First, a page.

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I WISH I could say that this was the title of my blog post, but in fact, it is the THIRD chapter in Helena Hann-Basquiat’s latest story.

WHAT? You’ve missed the first two? Well, this story is SO good you can just pick it up here. Or, if you want to be technical about the whole thing, I suppose you could start here, at Lizzi’s corner of the world, with Chaper One. Then, head over to Gretchen’s place for Chapter Two. And because this story is so captivating, you’ll want to visit Mandi’s blog for the next installment.

Like Gretchen (sorry, gurl, I had to copy you) I believe Helena is the kind of guest one pours the good wine for. Light the candles. Put on some great music (she has discerning taste, our Darling Dilettante) to set the proper mood for this most distinguished lady.

Thank goodness. Someone to finally class up the joint…



He asked me to dance.

It was like something out of a dream, and I’m not trying to over-romanticize it, darlings, but it was like we were the only two people in the club.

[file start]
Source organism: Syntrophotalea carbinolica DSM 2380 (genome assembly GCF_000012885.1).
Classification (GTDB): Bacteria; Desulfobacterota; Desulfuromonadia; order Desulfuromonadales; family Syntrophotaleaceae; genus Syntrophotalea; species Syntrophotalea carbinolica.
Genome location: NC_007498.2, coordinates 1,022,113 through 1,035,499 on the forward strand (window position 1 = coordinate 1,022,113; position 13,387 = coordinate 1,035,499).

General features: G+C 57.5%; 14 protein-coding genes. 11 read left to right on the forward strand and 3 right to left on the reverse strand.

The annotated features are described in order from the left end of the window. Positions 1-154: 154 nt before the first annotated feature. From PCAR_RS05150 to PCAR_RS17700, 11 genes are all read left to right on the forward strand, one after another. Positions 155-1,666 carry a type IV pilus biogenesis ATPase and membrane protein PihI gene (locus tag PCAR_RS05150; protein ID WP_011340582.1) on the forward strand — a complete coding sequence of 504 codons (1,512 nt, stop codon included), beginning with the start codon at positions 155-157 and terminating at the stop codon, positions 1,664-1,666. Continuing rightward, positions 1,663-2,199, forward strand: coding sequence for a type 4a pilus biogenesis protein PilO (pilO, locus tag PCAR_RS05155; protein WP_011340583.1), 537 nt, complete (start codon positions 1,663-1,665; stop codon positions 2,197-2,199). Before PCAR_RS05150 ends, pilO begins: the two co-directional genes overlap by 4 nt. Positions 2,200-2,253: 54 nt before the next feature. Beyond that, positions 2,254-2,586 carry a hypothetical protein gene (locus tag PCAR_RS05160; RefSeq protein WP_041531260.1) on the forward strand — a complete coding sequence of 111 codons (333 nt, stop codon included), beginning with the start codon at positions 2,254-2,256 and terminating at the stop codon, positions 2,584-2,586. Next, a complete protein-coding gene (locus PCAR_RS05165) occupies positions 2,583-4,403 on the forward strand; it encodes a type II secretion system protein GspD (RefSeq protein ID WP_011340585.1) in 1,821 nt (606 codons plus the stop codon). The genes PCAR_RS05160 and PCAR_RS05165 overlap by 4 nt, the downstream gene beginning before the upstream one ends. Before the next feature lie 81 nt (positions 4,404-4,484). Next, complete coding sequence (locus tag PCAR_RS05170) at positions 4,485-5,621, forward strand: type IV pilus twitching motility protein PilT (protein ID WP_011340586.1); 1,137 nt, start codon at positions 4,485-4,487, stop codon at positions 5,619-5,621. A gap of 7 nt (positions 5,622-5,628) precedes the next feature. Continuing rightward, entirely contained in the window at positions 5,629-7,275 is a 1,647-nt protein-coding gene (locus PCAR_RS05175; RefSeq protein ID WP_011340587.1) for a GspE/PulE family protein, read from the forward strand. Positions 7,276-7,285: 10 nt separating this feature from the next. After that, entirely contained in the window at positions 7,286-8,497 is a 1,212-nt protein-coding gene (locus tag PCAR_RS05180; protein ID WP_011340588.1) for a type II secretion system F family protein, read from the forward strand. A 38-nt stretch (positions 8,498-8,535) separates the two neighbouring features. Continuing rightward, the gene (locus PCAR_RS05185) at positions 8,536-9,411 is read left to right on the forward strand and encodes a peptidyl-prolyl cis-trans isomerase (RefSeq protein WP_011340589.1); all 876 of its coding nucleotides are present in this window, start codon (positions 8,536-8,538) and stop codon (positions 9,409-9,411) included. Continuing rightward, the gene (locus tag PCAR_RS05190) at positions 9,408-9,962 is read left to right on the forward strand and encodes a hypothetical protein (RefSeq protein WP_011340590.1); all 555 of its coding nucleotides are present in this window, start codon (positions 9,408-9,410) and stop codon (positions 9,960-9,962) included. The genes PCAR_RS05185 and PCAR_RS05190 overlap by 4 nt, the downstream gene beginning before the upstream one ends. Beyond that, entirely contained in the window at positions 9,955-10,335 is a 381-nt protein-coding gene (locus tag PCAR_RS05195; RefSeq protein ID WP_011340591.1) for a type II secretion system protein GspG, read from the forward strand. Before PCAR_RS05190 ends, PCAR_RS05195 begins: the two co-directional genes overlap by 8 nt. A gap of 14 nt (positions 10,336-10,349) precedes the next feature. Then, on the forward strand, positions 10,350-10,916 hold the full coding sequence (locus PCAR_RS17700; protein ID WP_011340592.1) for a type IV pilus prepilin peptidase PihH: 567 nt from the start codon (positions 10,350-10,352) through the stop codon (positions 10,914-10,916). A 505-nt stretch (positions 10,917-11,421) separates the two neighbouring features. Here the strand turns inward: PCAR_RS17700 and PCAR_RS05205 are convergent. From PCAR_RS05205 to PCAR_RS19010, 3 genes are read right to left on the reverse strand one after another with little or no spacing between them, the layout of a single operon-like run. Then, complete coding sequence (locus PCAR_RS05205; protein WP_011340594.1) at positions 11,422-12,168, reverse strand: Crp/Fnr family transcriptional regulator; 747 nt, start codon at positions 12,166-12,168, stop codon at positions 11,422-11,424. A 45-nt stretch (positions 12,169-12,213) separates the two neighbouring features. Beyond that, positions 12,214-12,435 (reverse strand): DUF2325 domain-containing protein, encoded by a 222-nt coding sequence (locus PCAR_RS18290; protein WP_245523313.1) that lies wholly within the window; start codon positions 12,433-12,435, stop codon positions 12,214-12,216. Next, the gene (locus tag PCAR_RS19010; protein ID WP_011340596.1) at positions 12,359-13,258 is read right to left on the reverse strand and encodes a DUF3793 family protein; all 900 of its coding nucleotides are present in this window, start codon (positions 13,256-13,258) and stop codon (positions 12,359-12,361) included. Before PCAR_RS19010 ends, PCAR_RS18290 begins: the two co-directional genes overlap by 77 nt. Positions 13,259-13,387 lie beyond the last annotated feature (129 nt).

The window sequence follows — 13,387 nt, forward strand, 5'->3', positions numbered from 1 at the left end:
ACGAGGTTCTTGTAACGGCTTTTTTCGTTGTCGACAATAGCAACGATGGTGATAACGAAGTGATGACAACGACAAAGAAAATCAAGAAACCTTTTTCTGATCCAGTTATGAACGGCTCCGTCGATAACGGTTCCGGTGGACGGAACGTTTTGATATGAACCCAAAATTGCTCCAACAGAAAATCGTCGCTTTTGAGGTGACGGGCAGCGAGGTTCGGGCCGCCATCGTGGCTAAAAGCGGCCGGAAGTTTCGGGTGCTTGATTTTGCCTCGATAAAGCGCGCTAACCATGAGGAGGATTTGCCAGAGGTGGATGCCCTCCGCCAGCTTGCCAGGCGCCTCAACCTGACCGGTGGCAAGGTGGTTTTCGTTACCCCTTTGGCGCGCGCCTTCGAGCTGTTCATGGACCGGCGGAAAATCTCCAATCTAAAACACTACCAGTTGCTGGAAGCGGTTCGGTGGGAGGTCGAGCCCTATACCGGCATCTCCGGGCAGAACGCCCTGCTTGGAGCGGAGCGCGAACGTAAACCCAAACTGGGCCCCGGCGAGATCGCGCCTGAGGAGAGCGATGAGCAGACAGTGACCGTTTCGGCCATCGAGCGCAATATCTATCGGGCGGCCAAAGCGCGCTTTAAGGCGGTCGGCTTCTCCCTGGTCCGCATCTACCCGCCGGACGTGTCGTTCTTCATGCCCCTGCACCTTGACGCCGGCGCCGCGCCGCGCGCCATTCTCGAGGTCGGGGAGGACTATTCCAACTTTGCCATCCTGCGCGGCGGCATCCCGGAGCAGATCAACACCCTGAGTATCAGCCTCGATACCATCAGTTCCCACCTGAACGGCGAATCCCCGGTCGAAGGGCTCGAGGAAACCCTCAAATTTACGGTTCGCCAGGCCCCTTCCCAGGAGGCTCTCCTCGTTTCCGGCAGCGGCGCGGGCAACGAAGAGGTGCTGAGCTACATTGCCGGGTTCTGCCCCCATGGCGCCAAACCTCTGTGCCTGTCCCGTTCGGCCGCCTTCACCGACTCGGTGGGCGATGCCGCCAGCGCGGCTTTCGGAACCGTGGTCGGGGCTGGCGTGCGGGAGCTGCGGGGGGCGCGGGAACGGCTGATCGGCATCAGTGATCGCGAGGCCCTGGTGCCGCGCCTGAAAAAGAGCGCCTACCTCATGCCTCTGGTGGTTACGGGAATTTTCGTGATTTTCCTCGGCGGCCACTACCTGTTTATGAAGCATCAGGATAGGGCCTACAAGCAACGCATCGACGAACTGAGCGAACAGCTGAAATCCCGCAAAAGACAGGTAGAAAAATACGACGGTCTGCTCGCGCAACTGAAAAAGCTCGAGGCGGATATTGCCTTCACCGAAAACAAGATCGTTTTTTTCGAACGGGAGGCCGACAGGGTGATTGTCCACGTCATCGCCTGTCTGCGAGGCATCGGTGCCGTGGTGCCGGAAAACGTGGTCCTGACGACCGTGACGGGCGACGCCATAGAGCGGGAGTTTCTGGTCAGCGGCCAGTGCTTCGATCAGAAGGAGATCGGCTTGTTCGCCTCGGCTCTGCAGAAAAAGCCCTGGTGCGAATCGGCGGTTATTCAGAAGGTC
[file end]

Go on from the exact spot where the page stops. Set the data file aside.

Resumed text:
He asked me to dance, even though no one else was dancing.

He didn’t care about that, he said, when I mentioned it. He just wanted to dance with me.

I’m not talking about the Charleston or the Foxtrot, darlings. I’m talking about the type of dance where he could hold me close and tell me all the things that he’d been wanting to say, and where I could ask him exactly what he was thinking, and was he crazy, and what did he expect from me. You know, all that romantic stuff.

The band, Duckie’s Pompadour, was not bad, actually. They were a gimmick band, and their entire repertoire consisted of the soundtrack of John Hughes films – not the later ones like Home Alone or Flubber – I’m talking about the only ones that really matter. The Brat Pack films – Breakfast Club, Sixteen Candles, Pretty in Pink, and Ferris Bueller’s Day Off. I don’t know if Penny had told Spenser about my obsession with these films, or about my love for The Smiths, and Morrissey in particular, but as Duckie’s Pompadour launched into The Smiths song Please Please Please Let Me Get What I Want, he decided to ask me to dance.

It was hot in the club – it was mid July, and there was no way around the heat. I was wearing a light cotton sundress that I hoped would keep me cool, but when Spenser put his arm around me, I was suddenly very self-conscious about how much I was sweating, and would he notice, and and and…

“I’m done,” he said suddenly, without any explanation, gazing into my face, looking drunk.